Now To The Other Buildings...
Did you know? - The common holiday cacti (Thanksgiving Cactus, Christmas Cactus, Easter Cactus) comprise several closely related species in the genus Schlumbergera and the species Hatiora gaertneri, often called Zygocactus in older works. They are originally forest cacti, growing as epiphytes at elevations between 1000 and 1700 meters (3300 to 5600 feet) above sea level in the Organ Mountains north of Rio de Janeiro in southeast Brazil, South America. They are called Flor de maio (May Flower) in Brazil.
Holiday cacti can be propagated quite easily by removing a single segment and planting it a quarter of its length deep in a pot filled with slightly sandy soil (it also helps to put some kind of rooting hormone on the base of the cutting). Place the pot in a well lit area (but not direct sunlight) and keep the soil moist. The cutting should begin showing signs of growth after two or three weeks.
Did you know? - In the United States and perhaps elsewhere, there is a common misconception that the poinsettia is toxic. This is not true; it is at most mildly irritating to the skin or stomach and may sometimes cause diarrhea and vomiting if eaten. Sap introduced into the human eye may cause temporary blindness. An American Journal of Emergency Medicine study showed that a strong majority of poinsettia exposures are accidental, involve children, and do not result in any type of medical treatment.
The origin of this myth could be found in the fact that most plants of the spurge genus are indeed toxic and also because the name of the plant seems to refer to the word poison. This misconception was spread by a 1919 urban legend[ of a two-year-old child dying after consuming a poinsettia leaf. While it is true that the plant is not very toxic, those sensitive to latex may suffer an allergic reaction and it is therefore not advisable to bring the plants into the home of sensitive individuals.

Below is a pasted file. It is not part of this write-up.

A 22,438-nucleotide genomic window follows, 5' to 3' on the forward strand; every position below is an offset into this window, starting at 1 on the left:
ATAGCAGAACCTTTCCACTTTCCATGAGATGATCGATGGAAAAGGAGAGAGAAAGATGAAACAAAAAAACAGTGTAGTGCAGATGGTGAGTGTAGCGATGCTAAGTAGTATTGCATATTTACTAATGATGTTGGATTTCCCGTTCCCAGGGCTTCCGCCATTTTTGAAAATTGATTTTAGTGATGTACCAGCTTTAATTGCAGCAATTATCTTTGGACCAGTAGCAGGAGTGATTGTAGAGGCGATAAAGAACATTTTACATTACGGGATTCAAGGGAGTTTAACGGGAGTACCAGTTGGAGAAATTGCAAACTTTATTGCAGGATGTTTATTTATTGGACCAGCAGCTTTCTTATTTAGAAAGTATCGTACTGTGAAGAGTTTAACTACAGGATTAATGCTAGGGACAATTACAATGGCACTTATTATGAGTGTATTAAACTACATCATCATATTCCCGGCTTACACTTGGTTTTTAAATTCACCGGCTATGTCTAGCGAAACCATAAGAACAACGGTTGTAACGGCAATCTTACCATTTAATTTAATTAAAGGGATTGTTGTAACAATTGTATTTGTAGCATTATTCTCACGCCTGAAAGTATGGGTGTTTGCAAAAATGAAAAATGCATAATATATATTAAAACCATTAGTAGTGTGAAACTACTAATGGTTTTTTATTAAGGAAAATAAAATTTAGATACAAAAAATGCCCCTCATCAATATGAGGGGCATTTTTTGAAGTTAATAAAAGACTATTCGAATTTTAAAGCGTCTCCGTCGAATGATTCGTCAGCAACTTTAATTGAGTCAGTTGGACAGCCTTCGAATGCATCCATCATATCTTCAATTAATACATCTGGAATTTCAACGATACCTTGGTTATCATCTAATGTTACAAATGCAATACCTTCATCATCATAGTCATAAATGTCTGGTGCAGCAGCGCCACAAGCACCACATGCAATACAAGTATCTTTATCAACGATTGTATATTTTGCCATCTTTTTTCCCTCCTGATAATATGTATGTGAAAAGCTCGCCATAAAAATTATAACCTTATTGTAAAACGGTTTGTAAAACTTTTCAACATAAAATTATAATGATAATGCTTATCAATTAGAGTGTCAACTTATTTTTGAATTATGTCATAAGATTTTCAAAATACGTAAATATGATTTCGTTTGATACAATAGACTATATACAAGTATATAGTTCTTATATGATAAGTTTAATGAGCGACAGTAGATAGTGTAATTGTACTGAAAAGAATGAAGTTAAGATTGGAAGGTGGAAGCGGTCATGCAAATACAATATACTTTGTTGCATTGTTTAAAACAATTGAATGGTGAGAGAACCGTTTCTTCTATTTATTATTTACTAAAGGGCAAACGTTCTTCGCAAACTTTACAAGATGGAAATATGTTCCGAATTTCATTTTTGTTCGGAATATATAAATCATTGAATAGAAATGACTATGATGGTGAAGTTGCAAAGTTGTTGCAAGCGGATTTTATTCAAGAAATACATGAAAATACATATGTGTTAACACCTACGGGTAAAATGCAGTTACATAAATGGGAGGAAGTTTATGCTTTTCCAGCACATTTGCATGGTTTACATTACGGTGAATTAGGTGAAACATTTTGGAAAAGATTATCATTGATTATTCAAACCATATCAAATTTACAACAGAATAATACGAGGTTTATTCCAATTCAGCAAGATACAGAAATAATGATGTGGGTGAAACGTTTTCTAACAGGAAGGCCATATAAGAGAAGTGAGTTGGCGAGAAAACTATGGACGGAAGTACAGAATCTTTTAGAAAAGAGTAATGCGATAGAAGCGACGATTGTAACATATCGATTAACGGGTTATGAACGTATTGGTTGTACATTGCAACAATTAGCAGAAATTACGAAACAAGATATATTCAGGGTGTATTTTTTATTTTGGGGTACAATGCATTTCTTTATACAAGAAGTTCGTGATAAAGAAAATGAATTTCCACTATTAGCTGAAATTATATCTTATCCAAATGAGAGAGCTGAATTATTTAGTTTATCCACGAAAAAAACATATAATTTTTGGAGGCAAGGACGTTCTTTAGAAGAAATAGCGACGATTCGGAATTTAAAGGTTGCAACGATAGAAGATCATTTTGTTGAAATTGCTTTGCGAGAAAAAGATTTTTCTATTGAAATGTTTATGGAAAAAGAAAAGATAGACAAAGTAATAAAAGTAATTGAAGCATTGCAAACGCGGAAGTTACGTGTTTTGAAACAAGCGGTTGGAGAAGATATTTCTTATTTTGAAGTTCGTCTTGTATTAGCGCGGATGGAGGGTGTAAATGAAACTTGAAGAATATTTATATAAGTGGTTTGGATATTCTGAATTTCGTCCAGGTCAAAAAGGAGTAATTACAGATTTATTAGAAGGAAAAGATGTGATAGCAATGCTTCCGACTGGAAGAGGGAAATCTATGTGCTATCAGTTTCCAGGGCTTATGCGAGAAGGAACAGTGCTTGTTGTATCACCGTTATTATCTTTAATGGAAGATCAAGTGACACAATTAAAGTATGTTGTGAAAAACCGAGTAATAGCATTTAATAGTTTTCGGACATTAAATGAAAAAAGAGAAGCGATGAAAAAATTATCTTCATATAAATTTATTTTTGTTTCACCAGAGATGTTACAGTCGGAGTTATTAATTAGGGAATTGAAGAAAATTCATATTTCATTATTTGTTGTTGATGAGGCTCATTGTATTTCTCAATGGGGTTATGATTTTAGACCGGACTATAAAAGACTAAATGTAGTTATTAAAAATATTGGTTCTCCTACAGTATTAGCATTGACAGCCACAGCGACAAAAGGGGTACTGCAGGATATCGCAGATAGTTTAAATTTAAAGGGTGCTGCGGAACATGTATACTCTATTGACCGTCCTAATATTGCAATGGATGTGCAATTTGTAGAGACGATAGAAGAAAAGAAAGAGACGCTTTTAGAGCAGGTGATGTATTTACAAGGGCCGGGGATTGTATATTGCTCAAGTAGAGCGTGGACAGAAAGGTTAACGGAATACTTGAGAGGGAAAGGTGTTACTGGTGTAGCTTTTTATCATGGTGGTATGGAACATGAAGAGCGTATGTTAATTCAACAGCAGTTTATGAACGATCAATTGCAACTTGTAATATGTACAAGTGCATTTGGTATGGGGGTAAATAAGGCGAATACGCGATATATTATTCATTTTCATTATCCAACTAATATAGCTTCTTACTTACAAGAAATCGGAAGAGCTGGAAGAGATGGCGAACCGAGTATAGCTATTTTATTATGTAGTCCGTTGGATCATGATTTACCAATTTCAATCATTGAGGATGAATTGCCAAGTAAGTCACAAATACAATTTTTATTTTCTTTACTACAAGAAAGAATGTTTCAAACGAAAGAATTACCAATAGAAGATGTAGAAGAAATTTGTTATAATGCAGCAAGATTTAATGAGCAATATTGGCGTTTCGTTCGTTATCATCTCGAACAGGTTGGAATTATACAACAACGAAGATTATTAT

Did you know? - Until the 1990s, the Ecke family of Encinitas, California, had a virtual monopoly on poinsettias owing to a technological secret that made it difficult for others to compete. The key to producing more desirable poinsettias is to create a fuller, more compact plant. A poinsettia left to grow on its own will naturally take an open, somewhat weedy look. The Eckes' technique, which involved grafting two varieties of poinsettia together, made it possible to get every seedling to branch, resulting in a bushier plant.
Albert Ecke immigrated from Germany to Los Angeles in 1900, opening a dairy and orchard in the Eagle Rock area. He became intrigued by the plant and sold them from street stands. His son, Paul Ecke developed the grafting technique, but it was the third generation of Eckes, Paul Ecke, Jr., that really was responsible for cultivating the association between the plant and the winter holidays. Besides changing the market from mature plants shipped by rail to cuttings sent by air, he sent free plants to television stations for them to display on air from Thanksgiving to Christmas. He also appeared on television programs like The Tonight Show and Bob Hope's Christmas specials to market the plants.
However, in the 1990s, a university researcher discovered the method and published it, opening the door for competitors to flourish, particularly in Latin America where the cost of labor is far lower. The Eckes family, now led by Paul Eckes III, no longer grows any on farms in the U.S., but as of 2008, they still control about 70% of the domestic market and 50% of the worldwide market.
Jeanette discovered the "Wine Tree"
Sue had to get a picture of that!
Paul looks for a treasure
Santa was there for us
Ho Ho Ho
Heading For Home
Stashing the loot